In a dream given me Sept. 29, 1886, I was walking with a large company who were looking for berries. There were many young men and women in the company who were to help in gathering the fruit. We seemed to be in a city, for there was very little vacant ground; but around the city there were open fields, beautiful groves, and cultivated gardens. A large wagon laden with provisions for our company went before us.
Soon the wagon halted, and the party scattered in every direction to look for fruit. All around the wagon were both high and low bushes, bearing large, beautiful whortleberries; but the company were all looking too far away to see them. I began to gather the fruit near by, but very carefully, for fear of picking the green berries, which were so mingled with the ripe fruit that I could pick only one or two berries from a cluster.
Whortleberry (Blueberry) photo by Gari Baldi
Some of the nice large berries had fallen to the ground, and were half consumed by worms and insects. "Oh," thought I, "if this field had only been entered before, all this precious fruit might have been saved! But it is too late now. I will, however, pick these from the ground, and see if there is any good in them. Even if the whole berry is spoiled, I can at least show the brethren what they might have found if they had not been too late."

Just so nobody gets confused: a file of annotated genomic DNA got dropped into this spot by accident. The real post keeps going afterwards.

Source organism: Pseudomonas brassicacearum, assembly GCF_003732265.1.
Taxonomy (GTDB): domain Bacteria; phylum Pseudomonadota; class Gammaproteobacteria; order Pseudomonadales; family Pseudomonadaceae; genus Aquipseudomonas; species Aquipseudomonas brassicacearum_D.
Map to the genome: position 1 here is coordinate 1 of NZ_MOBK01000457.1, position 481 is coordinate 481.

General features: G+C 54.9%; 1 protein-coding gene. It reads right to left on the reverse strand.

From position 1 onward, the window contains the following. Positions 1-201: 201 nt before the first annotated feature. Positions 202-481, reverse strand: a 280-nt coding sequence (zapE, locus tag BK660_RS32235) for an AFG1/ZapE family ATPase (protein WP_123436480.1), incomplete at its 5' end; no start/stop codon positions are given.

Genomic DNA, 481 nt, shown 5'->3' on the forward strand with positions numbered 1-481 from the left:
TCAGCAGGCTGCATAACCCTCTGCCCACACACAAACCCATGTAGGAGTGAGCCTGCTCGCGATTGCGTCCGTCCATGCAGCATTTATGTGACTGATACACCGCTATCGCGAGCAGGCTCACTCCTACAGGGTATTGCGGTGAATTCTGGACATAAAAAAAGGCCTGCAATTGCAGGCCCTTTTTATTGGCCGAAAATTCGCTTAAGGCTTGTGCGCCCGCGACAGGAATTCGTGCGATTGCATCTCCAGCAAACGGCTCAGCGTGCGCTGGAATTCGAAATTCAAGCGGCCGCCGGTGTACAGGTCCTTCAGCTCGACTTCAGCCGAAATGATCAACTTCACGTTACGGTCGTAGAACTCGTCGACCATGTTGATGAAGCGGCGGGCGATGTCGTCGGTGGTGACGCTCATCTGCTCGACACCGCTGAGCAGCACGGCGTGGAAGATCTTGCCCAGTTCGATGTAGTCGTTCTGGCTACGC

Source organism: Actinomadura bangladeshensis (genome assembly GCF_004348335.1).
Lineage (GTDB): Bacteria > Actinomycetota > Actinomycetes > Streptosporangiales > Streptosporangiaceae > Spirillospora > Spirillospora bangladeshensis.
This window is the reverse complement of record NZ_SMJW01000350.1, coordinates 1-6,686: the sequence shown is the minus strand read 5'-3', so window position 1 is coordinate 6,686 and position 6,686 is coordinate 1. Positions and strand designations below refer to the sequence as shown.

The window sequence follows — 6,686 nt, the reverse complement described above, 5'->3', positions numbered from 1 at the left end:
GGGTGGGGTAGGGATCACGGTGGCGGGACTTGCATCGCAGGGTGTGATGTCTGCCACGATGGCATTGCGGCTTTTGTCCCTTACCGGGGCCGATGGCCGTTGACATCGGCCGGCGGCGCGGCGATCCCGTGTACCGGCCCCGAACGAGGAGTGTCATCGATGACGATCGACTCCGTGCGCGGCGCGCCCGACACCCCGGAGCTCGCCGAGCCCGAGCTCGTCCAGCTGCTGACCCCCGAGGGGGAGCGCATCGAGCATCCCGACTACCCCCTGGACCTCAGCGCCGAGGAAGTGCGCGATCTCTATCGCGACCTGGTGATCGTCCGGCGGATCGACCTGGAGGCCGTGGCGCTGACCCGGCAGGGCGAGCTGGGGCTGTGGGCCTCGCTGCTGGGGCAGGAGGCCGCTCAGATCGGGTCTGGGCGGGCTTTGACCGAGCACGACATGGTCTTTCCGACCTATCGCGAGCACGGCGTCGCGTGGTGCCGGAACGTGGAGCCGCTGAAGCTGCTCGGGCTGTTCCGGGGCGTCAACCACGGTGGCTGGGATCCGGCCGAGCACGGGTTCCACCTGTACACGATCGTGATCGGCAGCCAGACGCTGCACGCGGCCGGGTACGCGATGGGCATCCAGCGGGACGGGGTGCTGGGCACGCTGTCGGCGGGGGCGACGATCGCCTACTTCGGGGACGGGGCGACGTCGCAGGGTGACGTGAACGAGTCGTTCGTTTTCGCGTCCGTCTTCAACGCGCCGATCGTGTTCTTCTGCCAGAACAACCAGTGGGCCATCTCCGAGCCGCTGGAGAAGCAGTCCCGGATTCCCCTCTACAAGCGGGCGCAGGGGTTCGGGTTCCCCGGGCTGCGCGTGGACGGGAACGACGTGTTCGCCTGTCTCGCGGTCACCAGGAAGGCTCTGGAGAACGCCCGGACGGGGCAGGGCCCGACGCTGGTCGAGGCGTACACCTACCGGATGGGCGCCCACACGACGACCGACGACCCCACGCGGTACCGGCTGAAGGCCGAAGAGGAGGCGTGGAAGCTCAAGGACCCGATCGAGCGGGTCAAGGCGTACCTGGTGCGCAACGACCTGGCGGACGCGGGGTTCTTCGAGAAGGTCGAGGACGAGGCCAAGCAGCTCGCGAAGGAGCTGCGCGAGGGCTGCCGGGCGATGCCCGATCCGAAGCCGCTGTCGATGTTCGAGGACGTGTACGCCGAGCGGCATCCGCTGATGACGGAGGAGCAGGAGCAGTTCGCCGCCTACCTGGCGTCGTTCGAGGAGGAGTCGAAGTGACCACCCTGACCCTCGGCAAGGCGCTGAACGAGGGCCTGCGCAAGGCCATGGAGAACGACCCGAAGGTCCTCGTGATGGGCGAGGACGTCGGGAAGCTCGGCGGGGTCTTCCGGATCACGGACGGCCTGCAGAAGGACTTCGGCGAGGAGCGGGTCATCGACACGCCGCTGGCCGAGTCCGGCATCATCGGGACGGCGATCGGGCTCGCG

Just then two or three of the party came sauntering around where I was. They were chatting, and seemed to be much occupied with each other's company. Seeing me, they said, "We have looked everywhere, and can find no fruit." They looked with astonishment at the quantity I had. I said, "There are more to be gathered from these bushes." They began picking, but soon stopped, saying, "It is not fair for us to pick here; you found this spot, and the fruit is yours." But I replied, "That makes no difference. Gather wherever you can find anything. This is God's field, and these are His berries; it is your privilege to pick them."
But soon I seemed to be alone again. Every little while I heard talking and laughing at the wagon. I called out to those who were there, "What are you doing?" They answered, "We could not find any berries, and as we were tired and hungry, we thought we would come to the wagon and take a lunch. After we have rested awhile, we will go out again."
"But," I said, "you have brought in nothing as yet. You are eating up all our supplies, without giving us any more. I cannot eat now; there is too much fruit to be picked. You did not find it because you did not look close enough. It does not hang on the outside of the bushes, you must search for it. True, you cannot pick it by handfuls; but by looking carefully among the green berries, you will find very choice fruit."